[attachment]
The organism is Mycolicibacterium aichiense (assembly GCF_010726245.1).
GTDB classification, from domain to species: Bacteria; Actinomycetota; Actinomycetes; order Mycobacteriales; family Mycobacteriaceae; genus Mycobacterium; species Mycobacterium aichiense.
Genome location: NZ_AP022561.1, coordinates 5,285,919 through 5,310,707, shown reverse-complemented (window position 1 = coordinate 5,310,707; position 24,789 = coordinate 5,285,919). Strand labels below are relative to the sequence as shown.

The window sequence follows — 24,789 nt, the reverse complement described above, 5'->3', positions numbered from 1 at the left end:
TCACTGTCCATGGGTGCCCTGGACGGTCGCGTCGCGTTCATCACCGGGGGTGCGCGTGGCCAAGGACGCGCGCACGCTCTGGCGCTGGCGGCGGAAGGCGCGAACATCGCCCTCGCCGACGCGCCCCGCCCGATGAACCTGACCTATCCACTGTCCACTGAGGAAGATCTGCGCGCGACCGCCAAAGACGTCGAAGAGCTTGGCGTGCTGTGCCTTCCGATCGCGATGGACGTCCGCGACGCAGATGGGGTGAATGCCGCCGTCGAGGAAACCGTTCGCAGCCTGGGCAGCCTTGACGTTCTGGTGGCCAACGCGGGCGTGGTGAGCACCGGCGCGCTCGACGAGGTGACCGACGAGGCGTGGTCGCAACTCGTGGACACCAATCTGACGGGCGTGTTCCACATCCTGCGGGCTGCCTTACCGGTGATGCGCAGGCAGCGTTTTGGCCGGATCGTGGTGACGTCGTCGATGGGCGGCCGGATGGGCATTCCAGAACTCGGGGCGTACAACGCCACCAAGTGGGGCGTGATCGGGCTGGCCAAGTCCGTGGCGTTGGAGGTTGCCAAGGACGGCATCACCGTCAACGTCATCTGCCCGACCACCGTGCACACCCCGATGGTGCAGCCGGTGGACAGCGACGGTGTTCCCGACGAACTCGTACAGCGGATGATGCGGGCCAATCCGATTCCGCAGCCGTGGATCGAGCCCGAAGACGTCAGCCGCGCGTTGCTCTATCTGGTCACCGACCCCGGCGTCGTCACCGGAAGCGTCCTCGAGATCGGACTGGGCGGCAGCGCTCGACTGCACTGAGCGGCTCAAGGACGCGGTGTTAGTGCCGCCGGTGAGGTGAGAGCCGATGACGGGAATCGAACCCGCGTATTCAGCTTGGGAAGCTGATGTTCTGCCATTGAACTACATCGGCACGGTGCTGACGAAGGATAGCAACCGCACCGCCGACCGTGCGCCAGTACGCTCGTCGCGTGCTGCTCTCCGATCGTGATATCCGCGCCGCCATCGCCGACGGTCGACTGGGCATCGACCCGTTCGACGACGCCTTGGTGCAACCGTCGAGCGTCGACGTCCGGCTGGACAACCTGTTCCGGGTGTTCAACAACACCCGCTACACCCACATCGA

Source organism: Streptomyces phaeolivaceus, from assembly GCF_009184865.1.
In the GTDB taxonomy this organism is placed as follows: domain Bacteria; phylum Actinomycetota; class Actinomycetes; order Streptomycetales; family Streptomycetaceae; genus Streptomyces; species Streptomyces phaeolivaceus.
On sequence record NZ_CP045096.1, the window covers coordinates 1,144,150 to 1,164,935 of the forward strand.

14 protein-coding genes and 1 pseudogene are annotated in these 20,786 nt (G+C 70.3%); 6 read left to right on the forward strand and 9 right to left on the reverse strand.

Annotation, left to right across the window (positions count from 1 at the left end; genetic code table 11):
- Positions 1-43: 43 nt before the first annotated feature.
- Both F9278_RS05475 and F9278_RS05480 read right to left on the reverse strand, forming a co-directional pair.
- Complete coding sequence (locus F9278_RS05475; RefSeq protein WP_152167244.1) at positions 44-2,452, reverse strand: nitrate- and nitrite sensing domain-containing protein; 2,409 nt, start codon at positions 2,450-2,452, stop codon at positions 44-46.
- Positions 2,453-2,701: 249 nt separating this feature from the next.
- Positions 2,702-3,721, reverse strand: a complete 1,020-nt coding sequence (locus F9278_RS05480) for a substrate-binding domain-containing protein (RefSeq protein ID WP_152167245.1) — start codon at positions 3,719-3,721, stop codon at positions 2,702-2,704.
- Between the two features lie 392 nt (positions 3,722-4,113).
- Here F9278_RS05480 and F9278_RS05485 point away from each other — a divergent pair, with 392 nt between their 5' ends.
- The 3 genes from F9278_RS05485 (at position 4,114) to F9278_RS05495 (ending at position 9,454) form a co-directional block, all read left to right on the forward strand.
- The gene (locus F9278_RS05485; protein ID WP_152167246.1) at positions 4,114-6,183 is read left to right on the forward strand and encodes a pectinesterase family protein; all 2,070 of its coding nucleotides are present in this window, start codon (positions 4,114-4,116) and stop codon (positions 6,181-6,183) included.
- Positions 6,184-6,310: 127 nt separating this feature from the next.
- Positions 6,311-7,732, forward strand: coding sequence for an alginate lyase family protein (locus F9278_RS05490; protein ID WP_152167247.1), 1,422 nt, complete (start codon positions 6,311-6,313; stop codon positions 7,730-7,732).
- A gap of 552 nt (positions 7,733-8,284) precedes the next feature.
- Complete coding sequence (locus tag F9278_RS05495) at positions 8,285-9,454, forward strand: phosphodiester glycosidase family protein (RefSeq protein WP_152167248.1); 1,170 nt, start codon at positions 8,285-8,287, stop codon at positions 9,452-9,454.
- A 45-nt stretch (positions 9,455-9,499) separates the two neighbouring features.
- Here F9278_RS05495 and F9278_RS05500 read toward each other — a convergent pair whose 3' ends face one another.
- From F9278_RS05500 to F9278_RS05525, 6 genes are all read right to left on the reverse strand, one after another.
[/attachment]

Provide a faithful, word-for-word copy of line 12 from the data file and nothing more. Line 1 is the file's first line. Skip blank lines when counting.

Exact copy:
- Both F9278_RS05475 and F9278_RS05480 read right to left on the reverse strand, forming a co-directional pair.